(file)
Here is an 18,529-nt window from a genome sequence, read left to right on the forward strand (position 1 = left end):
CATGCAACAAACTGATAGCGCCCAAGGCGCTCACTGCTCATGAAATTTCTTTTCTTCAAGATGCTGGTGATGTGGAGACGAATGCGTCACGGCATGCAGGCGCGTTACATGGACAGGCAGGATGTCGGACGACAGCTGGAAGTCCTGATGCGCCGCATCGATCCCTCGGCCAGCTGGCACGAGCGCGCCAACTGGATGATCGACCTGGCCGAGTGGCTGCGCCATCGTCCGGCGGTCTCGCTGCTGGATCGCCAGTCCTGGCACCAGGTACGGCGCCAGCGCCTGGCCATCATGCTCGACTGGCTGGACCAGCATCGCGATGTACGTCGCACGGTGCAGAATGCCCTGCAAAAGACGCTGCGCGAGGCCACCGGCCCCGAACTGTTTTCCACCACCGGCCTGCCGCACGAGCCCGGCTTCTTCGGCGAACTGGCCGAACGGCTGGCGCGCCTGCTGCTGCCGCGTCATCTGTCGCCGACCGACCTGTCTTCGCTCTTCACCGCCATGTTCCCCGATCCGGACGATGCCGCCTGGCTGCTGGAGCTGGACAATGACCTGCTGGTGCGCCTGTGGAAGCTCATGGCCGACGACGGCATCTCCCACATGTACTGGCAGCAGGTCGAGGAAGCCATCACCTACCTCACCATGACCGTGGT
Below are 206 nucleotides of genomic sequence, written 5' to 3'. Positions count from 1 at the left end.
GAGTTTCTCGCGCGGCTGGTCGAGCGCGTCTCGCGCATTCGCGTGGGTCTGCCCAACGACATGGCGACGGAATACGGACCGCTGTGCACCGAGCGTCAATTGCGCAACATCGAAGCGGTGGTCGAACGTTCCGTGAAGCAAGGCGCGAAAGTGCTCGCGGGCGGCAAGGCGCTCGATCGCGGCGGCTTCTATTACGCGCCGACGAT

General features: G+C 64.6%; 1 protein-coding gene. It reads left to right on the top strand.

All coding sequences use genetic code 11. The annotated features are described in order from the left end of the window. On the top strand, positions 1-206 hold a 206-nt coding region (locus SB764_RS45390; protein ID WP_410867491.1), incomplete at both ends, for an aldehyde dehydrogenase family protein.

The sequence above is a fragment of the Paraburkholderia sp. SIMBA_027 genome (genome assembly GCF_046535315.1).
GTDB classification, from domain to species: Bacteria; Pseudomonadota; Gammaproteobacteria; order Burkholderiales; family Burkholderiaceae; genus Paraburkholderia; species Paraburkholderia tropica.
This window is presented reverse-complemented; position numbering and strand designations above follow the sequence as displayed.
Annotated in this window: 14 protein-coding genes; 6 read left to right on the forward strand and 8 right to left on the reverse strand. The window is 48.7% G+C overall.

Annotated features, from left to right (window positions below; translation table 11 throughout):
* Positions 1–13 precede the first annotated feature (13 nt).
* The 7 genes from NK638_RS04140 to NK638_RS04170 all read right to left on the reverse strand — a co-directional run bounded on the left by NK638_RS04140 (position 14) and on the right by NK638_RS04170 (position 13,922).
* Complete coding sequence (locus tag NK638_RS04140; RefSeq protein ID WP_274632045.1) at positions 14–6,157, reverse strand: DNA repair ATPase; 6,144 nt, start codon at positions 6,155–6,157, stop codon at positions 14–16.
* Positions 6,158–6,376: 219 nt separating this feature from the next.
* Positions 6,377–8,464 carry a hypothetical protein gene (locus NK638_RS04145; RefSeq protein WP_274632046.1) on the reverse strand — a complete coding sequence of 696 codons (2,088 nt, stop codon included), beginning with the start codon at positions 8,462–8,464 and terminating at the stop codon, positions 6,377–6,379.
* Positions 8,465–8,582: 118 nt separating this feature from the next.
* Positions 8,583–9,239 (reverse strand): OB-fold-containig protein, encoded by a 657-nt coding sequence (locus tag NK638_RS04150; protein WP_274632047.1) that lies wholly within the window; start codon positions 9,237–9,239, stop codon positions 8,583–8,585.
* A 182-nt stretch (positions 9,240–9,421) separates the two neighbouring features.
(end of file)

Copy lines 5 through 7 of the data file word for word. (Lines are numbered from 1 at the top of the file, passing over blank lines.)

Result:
General features: G+C 64.6%; 1 protein-coding gene. It reads left to right on the top strand.

All coding sequences use genetic code 11. The annotated features are described in order from the left end of the window. On the top strand, positions 1-206 hold a 206-nt coding region (locus SB764_RS45390; protein ID WP_410867491.1), incomplete at both ends, for an aldehyde dehydrogenase family protein.

The sequence above is a fragment of the Paraburkholderia sp. SIMBA_027 genome (genome assembly GCF_046535315.1).